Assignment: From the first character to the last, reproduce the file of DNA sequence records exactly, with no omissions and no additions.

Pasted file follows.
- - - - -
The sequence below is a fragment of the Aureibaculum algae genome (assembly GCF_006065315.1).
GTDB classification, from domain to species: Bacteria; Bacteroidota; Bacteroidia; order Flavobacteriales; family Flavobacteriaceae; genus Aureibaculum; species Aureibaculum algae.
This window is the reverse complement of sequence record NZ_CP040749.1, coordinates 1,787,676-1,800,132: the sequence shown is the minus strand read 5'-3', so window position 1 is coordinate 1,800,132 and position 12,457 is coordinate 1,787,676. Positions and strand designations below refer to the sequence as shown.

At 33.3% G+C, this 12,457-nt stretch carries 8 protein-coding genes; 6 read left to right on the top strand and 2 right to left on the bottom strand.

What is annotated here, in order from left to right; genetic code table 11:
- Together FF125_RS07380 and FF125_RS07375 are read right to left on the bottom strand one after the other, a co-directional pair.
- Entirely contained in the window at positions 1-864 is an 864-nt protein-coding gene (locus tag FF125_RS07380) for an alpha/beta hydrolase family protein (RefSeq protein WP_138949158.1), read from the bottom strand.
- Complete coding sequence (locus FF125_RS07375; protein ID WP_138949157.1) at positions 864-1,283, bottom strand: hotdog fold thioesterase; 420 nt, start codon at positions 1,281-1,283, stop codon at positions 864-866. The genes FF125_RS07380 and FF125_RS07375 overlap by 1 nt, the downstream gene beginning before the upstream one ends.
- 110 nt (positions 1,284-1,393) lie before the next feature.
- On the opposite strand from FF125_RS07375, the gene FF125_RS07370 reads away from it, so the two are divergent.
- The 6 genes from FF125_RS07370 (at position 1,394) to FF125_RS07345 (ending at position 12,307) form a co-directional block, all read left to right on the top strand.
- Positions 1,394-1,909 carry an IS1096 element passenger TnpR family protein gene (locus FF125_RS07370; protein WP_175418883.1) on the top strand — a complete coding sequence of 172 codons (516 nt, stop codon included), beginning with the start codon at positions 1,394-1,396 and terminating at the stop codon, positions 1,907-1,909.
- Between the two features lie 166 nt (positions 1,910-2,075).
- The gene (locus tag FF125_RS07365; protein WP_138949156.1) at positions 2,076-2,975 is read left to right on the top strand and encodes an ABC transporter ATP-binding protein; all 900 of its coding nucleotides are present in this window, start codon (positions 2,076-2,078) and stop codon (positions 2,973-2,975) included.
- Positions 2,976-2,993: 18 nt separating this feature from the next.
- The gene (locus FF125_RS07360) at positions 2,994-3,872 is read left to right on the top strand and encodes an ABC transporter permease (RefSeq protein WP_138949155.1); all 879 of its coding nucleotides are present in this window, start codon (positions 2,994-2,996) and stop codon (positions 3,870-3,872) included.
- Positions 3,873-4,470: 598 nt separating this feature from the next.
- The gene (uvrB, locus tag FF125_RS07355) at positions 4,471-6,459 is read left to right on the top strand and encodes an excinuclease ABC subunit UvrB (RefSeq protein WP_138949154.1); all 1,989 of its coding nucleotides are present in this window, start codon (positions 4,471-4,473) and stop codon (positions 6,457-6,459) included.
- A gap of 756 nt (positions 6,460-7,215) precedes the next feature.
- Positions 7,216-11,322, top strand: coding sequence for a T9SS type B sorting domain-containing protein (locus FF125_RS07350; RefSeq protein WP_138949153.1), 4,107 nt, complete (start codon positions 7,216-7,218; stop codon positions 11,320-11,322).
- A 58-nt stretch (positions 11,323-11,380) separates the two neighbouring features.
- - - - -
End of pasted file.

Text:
The sequence below is a fragment of the Aureibaculum algae genome (assembly GCF_006065315.1).
GTDB classification, from domain to species: Bacteria; Bacteroidota; Bacteroidia; order Flavobacteriales; family Flavobacteriaceae; genus Aureibaculum; species Aureibaculum algae.
This window is the reverse complement of sequence record NZ_CP040749.1, coordinates 1,787,676-1,800,132: the sequence shown is the minus strand read 5'-3', so window position 1 is coordinate 1,800,132 and position 12,457 is coordinate 1,787,676. Positions and strand designations below refer to the sequence as shown.

At 33.3% G+C, this 12,457-nt stretch carries 8 protein-coding genes; 6 read left to right on the top strand and 2 right to left on the bottom strand.

What is annotated here, in order from left to right; genetic code table 11:
- Together FF125_RS07380 and FF125_RS07375 are read right to left on the bottom strand one after the other, a co-directional pair.
- Entirely contained in the window at positions 1-864 is an 864-nt protein-coding gene (locus tag FF125_RS07380) for an alpha/beta hydrolase family protein (RefSeq protein WP_138949158.1), read from the bottom strand.
- Complete coding sequence (locus FF125_RS07375; protein ID WP_138949157.1) at positions 864-1,283, bottom strand: hotdog fold thioesterase; 420 nt, start codon at positions 1,281-1,283, stop codon at positions 864-866. The genes FF125_RS07380 and FF125_RS07375 overlap by 1 nt, the downstream gene beginning before the upstream one ends.
- 110 nt (positions 1,284-1,393) lie before the next feature.
- On the opposite strand from FF125_RS07375, the gene FF125_RS07370 reads away from it, so the two are divergent.
- The 6 genes from FF125_RS07370 (at position 1,394) to FF125_RS07345 (ending at position 12,307) form a co-directional block, all read left to right on the top strand.
- Positions 1,394-1,909 carry an IS1096 element passenger TnpR family protein gene (locus FF125_RS07370; protein WP_175418883.1) on the top strand — a complete coding sequence of 172 codons (516 nt, stop codon included), beginning with the start codon at positions 1,394-1,396 and terminating at the stop codon, positions 1,907-1,909.
- Between the two features lie 166 nt (positions 1,910-2,075).
- The gene (locus tag FF125_RS07365; protein WP_138949156.1) at positions 2,076-2,975 is read left to right on the top strand and encodes an ABC transporter ATP-binding protein; all 900 of its coding nucleotides are present in this window, start codon (positions 2,076-2,078) and stop codon (positions 2,973-2,975) included.
- Positions 2,976-2,993: 18 nt separating this feature from the next.
- The gene (locus FF125_RS07360) at positions 2,994-3,872 is read left to right on the top strand and encodes an ABC transporter permease (RefSeq protein WP_138949155.1); all 879 of its coding nucleotides are present in this window, start codon (positions 2,994-2,996) and stop codon (positions 3,870-3,872) included.
- Positions 3,873-4,470: 598 nt separating this feature from the next.
- The gene (uvrB, locus tag FF125_RS07355) at positions 4,471-6,459 is read left to right on the top strand and encodes an excinuclease ABC subunit UvrB (RefSeq protein WP_138949154.1); all 1,989 of its coding nucleotides are present in this window, start codon (positions 4,471-4,473) and stop codon (positions 6,457-6,459) included.
- A gap of 756 nt (positions 6,460-7,215) precedes the next feature.
- Positions 7,216-11,322, top strand: coding sequence for a T9SS type B sorting domain-containing protein (locus FF125_RS07350; RefSeq protein WP_138949153.1), 4,107 nt, complete (start codon positions 7,216-7,218; stop codon positions 11,320-11,322).
- A 58-nt stretch (positions 11,323-11,380) separates the two neighbouring features.